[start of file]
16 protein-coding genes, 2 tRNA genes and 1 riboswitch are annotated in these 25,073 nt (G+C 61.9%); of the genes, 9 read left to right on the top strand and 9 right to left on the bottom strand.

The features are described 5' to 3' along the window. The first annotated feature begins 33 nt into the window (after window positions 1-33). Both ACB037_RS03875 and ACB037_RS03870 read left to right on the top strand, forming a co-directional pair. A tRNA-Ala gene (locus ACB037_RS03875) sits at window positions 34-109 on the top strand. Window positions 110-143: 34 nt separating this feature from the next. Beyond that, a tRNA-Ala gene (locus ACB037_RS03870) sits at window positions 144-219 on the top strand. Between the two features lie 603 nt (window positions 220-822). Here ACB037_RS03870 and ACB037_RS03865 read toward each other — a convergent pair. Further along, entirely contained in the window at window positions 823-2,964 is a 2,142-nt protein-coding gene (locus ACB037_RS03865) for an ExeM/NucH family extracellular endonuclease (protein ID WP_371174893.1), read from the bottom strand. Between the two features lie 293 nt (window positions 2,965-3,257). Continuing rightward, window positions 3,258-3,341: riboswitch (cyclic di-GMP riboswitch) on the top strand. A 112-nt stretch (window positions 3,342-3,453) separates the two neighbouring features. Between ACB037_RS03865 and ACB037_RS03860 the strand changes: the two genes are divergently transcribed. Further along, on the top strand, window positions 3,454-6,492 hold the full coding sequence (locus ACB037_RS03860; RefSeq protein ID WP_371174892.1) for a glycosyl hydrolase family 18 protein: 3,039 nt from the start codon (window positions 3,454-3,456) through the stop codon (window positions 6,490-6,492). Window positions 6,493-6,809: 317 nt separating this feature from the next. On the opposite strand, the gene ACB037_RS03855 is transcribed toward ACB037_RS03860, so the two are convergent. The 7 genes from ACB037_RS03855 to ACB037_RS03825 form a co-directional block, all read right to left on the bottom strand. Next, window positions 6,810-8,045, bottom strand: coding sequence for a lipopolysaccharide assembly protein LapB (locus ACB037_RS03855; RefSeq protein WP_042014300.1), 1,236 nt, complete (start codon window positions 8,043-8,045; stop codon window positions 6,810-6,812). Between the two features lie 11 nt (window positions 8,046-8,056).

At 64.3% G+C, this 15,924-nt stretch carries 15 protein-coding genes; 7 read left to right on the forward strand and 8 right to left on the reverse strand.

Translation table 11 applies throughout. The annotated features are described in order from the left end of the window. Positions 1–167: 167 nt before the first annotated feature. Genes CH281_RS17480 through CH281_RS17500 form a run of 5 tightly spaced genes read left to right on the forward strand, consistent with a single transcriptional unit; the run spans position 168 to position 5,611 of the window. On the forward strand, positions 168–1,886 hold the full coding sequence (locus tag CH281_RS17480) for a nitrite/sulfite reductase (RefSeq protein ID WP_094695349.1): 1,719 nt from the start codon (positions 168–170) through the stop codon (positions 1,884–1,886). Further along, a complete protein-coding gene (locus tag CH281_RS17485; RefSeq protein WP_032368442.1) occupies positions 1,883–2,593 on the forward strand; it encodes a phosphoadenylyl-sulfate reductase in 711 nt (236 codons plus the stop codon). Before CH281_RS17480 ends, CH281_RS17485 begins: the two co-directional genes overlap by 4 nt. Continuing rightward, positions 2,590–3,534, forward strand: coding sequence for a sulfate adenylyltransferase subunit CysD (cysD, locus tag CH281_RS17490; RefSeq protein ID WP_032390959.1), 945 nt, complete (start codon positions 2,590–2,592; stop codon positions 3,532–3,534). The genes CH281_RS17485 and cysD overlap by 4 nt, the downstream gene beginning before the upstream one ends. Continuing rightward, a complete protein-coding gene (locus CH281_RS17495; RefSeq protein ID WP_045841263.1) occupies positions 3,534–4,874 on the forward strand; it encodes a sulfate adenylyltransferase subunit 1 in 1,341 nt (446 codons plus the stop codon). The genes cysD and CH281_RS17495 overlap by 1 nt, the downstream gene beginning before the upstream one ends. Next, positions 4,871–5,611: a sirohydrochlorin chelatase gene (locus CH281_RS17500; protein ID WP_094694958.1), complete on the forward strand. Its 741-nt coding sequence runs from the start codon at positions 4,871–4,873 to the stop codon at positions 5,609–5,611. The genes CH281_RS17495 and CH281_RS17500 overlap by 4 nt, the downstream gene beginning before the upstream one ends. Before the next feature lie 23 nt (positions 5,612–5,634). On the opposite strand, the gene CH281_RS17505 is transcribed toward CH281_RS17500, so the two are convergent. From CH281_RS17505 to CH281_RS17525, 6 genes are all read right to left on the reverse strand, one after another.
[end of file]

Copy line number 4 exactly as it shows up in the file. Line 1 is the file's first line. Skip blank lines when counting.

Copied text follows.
Translation table 11 applies throughout. The annotated features are described in order from the left end of the window. Positions 1–167: 167 nt before the first annotated feature. Genes CH281_RS17480 through CH281_RS17500 form a run of 5 tightly spaced genes read left to right on the forward strand, consistent with a single transcriptional unit; the run spans position 168 to position 5,611 of the window. On the forward strand, positions 168–1,886 hold the full coding sequence (locus tag CH281_RS17480) for a nitrite/sulfite reductase (RefSeq protein ID WP_094695349.1): 1,719 nt from the start codon (positions 168–170) through the stop codon (positions 1,884–1,886). Further along, a complete protein-coding gene (locus tag CH281_RS17485; RefSeq protein WP_032368442.1) occupies positions 1,883–2,593 on the forward strand; it encodes a phosphoadenylyl-sulfate reductase in 711 nt (236 codons plus the stop codon). Before CH281_RS17480 ends, CH281_RS17485 begins: the two co-directional genes overlap by 4 nt. Continuing rightward, positions 2,590–3,534, forward strand: coding sequence for a sulfate adenylyltransferase subunit CysD (cysD, locus tag CH281_RS17490; RefSeq protein ID WP_032390959.1), 945 nt, complete (start codon positions 2,590–2,592; stop codon positions 3,532–3,534). The genes CH281_RS17485 and cysD overlap by 4 nt, the downstream gene beginning before the upstream one ends. Continuing rightward, a complete protein-coding gene (locus CH281_RS17495; RefSeq protein ID WP_045841263.1) occupies positions 3,534–4,874 on the forward strand; it encodes a sulfate adenylyltransferase subunit 1 in 1,341 nt (446 codons plus the stop codon). The genes cysD and CH281_RS17495 overlap by 1 nt, the downstream gene beginning before the upstream one ends. Next, positions 4,871–5,611: a sirohydrochlorin chelatase gene (locus CH281_RS17500; protein ID WP_094694958.1), complete on the forward strand. Its 741-nt coding sequence runs from the start codon at positions 4,871–4,873 to the stop codon at positions 5,609–5,611. The genes CH281_RS17495 and CH281_RS17500 overlap by 4 nt, the downstream gene beginning before the upstream one ends. Before the next feature lie 23 nt (positions 5,612–5,634). On the opposite strand, the gene CH281_RS17505 is transcribed toward CH281_RS17500, so the two are convergent. From CH281_RS17505 to CH281_RS17525, 6 genes are all read right to left on the reverse strand, one after another.